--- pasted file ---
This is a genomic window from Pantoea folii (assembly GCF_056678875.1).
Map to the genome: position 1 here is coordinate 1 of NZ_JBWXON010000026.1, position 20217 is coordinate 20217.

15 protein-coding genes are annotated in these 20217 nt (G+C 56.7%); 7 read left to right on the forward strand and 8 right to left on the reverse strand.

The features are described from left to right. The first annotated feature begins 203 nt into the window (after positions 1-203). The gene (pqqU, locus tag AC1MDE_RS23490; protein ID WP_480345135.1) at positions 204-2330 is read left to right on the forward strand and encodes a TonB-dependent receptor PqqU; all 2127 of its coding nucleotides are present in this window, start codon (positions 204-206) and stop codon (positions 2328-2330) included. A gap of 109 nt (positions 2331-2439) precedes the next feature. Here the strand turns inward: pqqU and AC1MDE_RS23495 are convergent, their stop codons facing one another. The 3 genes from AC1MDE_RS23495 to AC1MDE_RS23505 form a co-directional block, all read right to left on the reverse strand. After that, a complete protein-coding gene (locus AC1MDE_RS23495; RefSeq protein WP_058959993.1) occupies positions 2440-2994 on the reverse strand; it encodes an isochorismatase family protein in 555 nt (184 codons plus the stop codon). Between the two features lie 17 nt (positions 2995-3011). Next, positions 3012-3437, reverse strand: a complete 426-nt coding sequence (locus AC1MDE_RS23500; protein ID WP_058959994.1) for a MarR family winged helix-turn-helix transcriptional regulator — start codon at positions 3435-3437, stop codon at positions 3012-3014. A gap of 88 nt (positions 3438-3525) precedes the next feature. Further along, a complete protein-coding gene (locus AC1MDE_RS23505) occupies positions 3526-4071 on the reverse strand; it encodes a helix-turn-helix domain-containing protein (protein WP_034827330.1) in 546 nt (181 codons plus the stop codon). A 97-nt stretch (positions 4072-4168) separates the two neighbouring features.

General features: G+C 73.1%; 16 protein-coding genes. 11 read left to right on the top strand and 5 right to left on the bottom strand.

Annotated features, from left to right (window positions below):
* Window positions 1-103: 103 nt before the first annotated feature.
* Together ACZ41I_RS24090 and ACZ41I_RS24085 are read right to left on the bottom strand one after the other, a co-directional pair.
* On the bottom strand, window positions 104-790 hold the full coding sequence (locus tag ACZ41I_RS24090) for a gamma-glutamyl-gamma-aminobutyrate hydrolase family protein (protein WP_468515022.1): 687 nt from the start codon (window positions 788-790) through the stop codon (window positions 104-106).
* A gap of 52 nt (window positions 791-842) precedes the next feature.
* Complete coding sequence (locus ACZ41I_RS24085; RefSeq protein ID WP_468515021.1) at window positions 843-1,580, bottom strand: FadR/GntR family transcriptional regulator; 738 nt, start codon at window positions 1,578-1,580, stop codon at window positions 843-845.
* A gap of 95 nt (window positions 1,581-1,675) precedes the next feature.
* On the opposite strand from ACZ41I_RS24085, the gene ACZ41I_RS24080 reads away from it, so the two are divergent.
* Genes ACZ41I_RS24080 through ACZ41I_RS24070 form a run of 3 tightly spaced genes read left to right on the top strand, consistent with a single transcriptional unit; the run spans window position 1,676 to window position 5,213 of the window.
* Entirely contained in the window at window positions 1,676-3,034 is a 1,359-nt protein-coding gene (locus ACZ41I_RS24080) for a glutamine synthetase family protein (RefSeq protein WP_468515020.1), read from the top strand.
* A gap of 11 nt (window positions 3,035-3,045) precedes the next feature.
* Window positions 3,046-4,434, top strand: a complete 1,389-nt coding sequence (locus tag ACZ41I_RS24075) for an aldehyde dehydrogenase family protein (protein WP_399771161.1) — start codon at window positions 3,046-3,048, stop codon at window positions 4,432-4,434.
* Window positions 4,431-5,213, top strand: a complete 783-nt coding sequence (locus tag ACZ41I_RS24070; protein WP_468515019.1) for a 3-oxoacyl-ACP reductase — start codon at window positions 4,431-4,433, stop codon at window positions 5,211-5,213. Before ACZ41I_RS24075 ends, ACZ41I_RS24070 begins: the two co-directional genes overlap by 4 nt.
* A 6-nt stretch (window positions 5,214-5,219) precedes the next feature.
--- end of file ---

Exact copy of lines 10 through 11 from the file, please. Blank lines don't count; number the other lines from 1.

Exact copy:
* A gap of 52 nt (window positions 791-842) precedes the next feature.
* Complete coding sequence (locus ACZ41I_RS24085; RefSeq protein ID WP_468515021.1) at window positions 843-1,580, bottom strand: FadR/GntR family transcriptional regulator; 738 nt, start codon at window positions 1,578-1,580, stop codon at window positions 843-845.